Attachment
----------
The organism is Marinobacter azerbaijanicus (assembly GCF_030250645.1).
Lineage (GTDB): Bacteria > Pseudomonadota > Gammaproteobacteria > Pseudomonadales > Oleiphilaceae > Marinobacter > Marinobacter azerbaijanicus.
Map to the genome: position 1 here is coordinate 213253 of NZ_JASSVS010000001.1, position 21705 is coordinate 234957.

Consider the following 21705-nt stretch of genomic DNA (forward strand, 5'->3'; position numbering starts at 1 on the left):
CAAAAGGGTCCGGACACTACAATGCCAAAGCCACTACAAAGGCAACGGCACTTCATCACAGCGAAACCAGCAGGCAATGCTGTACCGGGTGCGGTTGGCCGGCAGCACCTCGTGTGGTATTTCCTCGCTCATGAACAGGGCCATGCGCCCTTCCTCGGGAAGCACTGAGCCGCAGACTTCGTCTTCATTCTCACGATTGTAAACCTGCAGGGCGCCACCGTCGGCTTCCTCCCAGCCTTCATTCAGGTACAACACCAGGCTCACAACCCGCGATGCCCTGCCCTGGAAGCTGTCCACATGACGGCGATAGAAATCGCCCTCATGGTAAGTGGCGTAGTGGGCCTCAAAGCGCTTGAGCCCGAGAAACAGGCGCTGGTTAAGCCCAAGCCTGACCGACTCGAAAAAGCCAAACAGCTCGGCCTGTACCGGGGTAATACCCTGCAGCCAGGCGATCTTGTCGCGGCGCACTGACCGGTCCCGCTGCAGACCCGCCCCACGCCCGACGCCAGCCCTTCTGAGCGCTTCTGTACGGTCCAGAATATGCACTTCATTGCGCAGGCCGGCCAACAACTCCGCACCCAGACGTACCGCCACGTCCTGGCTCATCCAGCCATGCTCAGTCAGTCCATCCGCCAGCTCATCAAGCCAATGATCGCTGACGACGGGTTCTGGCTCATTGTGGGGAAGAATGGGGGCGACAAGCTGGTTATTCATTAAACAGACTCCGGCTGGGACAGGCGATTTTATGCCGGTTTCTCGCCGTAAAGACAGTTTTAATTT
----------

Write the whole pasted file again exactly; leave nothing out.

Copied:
The organism is Marinobacter azerbaijanicus (assembly GCF_030250645.1).
Lineage (GTDB): Bacteria > Pseudomonadota > Gammaproteobacteria > Pseudomonadales > Oleiphilaceae > Marinobacter > Marinobacter azerbaijanicus.
Map to the genome: position 1 here is coordinate 213253 of NZ_JASSVS010000001.1, position 21705 is coordinate 234957.

Consider the following 21705-nt stretch of genomic DNA (forward strand, 5'->3'; position numbering starts at 1 on the left):
CAAAAGGGTCCGGACACTACAATGCCAAAGCCACTACAAAGGCAACGGCACTTCATCACAGCGAAACCAGCAGGCAATGCTGTACCGGGTGCGGTTGGCCGGCAGCACCTCGTGTGGTATTTCCTCGCTCATGAACAGGGCCATGCGCCCTTCCTCGGGAAGCACTGAGCCGCAGACTTCGTCTTCATTCTCACGATTGTAAACCTGCAGGGCGCCACCGTCGGCTTCCTCCCAGCCTTCATTCAGGTACAACACCAGGCTCACAACCCGCGATGCCCTGCCCTGGAAGCTGTCCACATGACGGCGATAGAAATCGCCCTCATGGTAAGTGGCGTAGTGGGCCTCAAAGCGCTTGAGCCCGAGAAACAGGCGCTGGTTAAGCCCAAGCCTGACCGACTCGAAAAAGCCAAACAGCTCGGCCTGTACCGGGGTAATACCCTGCAGCCAGGCGATCTTGTCGCGGCGCACTGACCGGTCCCGCTGCAGACCCGCCCCACGCCCGACGCCAGCCCTTCTGAGCGCTTCTGTACGGTCCAGAATATGCACTTCATTGCGCAGGCCGGCCAACAACTCCGCACCCAGACGTACCGCCACGTCCTGGCTCATCCAGCCATGCTCAGTCAGTCCATCCGCCAGCTCATCAAGCCAATGATCGCTGACGACGGGTTCTGGCTCATTGTGGGGAAGAATGGGGGCGACAAGCTGGTTATTCATTAAACAGACTCCGGCTGGGACAGGCGATTTTATGCCGGTTTCTCGCCGTAAAGACAGTTTTAATTT